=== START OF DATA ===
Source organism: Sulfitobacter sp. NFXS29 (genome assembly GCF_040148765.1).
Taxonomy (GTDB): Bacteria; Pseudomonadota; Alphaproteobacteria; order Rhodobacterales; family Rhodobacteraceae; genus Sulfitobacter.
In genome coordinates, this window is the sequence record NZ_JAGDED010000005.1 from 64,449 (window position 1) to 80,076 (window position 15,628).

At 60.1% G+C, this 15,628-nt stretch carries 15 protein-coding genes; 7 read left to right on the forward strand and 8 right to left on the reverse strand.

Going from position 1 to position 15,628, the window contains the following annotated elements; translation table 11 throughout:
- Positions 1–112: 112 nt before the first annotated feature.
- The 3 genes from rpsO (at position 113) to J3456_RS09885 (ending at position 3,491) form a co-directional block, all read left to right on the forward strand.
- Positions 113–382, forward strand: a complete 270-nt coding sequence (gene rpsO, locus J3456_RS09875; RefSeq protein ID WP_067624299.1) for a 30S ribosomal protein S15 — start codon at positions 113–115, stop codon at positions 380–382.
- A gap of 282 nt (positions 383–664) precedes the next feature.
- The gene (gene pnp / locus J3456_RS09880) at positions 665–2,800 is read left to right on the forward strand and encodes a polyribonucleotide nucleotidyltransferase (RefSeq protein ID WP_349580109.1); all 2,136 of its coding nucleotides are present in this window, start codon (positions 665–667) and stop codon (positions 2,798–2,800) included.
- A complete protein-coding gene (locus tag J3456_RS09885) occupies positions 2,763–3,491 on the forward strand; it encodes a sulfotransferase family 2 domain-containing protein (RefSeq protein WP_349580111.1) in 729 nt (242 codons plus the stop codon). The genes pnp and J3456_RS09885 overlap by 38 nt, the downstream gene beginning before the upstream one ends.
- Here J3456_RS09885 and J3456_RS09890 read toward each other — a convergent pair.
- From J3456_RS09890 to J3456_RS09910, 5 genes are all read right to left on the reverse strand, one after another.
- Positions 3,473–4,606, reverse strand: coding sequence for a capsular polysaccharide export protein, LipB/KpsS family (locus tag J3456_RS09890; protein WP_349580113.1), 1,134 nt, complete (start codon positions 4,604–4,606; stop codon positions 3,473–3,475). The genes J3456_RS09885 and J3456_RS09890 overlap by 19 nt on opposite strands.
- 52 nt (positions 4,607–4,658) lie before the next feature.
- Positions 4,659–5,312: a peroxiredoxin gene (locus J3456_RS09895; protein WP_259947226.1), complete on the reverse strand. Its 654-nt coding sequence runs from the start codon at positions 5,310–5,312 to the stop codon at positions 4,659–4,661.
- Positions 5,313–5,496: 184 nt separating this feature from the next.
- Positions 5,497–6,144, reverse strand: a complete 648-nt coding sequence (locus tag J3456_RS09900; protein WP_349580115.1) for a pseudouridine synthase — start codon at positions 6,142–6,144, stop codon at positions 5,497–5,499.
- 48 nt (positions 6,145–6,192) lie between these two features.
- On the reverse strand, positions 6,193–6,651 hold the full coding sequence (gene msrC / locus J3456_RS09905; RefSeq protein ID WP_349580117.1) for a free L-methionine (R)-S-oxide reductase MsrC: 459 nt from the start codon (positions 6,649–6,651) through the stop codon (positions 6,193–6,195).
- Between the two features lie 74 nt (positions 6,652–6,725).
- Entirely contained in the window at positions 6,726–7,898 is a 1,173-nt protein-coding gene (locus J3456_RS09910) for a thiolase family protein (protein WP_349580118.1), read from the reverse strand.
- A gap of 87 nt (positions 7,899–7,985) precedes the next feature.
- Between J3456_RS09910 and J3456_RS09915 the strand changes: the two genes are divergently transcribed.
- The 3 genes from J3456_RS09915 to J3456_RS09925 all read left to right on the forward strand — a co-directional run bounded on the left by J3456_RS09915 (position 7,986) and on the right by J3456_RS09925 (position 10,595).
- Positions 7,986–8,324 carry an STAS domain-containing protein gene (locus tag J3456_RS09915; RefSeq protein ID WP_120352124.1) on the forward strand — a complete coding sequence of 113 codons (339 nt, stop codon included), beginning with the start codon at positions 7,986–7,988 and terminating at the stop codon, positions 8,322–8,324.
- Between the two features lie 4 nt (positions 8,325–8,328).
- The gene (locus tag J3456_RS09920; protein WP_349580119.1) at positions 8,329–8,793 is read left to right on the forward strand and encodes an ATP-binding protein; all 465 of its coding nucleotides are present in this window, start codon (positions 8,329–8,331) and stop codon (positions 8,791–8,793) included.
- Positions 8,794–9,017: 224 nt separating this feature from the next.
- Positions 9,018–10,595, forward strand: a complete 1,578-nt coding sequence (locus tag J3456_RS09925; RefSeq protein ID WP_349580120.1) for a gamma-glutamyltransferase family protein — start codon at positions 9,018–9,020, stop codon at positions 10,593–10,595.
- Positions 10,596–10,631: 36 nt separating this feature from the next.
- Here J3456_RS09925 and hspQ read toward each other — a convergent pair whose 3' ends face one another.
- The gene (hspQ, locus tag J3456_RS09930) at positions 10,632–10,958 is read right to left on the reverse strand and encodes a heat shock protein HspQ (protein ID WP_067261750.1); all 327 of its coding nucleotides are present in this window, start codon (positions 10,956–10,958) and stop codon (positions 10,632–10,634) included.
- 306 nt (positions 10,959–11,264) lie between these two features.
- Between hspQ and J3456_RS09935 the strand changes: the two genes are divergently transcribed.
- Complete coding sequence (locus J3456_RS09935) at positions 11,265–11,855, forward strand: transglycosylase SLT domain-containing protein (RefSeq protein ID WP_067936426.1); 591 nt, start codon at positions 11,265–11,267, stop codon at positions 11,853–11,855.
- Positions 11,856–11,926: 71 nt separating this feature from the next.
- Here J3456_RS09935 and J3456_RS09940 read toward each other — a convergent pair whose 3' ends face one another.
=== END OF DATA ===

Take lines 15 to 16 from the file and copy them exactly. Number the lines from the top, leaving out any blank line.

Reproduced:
- 52 nt (positions 4,607–4,658) lie before the next feature.
- Positions 4,659–5,312: a peroxiredoxin gene (locus J3456_RS09895; protein WP_259947226.1), complete on the reverse strand. Its 654-nt coding sequence runs from the start codon at positions 5,310–5,312 to the stop codon at positions 4,659–4,661.